For anyone seeking to understand one of the world’s most complex, volatile and internationally significant regions, Middle East and North Africa: Global Perspectives, 1958-1994, is an indispensable resource. This fully searchable online archive offers firsthand reporting and deep analysis on important issues and historic events from Morocco to Egypt to Afghanistan. And with unique content not available anywhere else, it allows researchers unprecedented opportunities to delve into the cultural, economic and political forces that are integral to an array of interdisciplinary topics.
The Cold War: Global Perspectives on East-West Tensions, 1945-1991
From the end of World War II to the early 1990s, the Cold War was the central driving force in global politics. In addition to nuclear arms races and shifting military alliances, the Cold War years had a critical impact on many of today’s most intriguing research topics, from technology to terrorism, immigration to international politics. No other resource but The Cold War: Global Perspectives on East-West Tensions, 1945-1991, brings together primary source documents from around the world to shed new light on this crucial period in world history.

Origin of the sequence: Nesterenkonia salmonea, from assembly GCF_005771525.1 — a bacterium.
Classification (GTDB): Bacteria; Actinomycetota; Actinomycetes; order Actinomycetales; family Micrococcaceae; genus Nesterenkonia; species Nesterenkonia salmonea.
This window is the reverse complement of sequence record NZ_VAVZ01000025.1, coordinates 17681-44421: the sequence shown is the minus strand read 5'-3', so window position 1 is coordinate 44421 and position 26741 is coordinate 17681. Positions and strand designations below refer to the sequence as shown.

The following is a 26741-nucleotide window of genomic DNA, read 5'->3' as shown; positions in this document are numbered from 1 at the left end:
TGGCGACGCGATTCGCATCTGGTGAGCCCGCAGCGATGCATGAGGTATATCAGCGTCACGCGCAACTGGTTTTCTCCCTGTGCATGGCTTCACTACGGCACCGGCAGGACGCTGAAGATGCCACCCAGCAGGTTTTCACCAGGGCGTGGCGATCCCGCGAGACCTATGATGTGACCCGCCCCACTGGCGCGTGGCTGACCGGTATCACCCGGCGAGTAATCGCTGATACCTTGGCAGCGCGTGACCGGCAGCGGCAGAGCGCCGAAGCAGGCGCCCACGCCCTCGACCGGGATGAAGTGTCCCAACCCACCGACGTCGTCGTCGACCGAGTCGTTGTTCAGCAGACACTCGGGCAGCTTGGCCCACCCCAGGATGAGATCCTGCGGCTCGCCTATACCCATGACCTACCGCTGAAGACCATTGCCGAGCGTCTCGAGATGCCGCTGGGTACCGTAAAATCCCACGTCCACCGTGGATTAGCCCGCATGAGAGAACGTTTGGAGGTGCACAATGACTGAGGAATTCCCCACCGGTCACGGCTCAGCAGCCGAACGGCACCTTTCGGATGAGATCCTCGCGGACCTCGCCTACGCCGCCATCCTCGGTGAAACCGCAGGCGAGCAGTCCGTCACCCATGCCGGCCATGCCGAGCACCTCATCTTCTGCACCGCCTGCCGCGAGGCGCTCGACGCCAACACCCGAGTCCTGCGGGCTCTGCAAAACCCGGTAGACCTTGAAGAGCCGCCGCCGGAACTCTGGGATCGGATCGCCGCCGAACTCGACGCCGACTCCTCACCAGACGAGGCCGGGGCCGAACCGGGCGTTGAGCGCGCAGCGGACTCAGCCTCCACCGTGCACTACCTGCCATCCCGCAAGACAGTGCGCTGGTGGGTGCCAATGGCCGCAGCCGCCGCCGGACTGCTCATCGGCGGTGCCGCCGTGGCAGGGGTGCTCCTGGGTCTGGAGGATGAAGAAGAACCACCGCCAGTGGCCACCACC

Apartheid: Global Perspectives, 1946–1996
Apartheid, the Afrikaans word for “apartness,” defined life in South Africa in the mid-20th century. As white colonists systematically stripped away the rights of Native Africans, the effects of their actions seeped through South Africa, reverberating throughout the continent and the world. Nowhere is the worldwide reaction to apartheid captured as thoroughly as in Apartheid: Global Perspectives, 1946-1996. This fully searchable digitised collection contains nearly 60,000 translated news broadcasts and publications, written by both the people who experienced apartheid and those around the world who watched, reacted to and analysed it.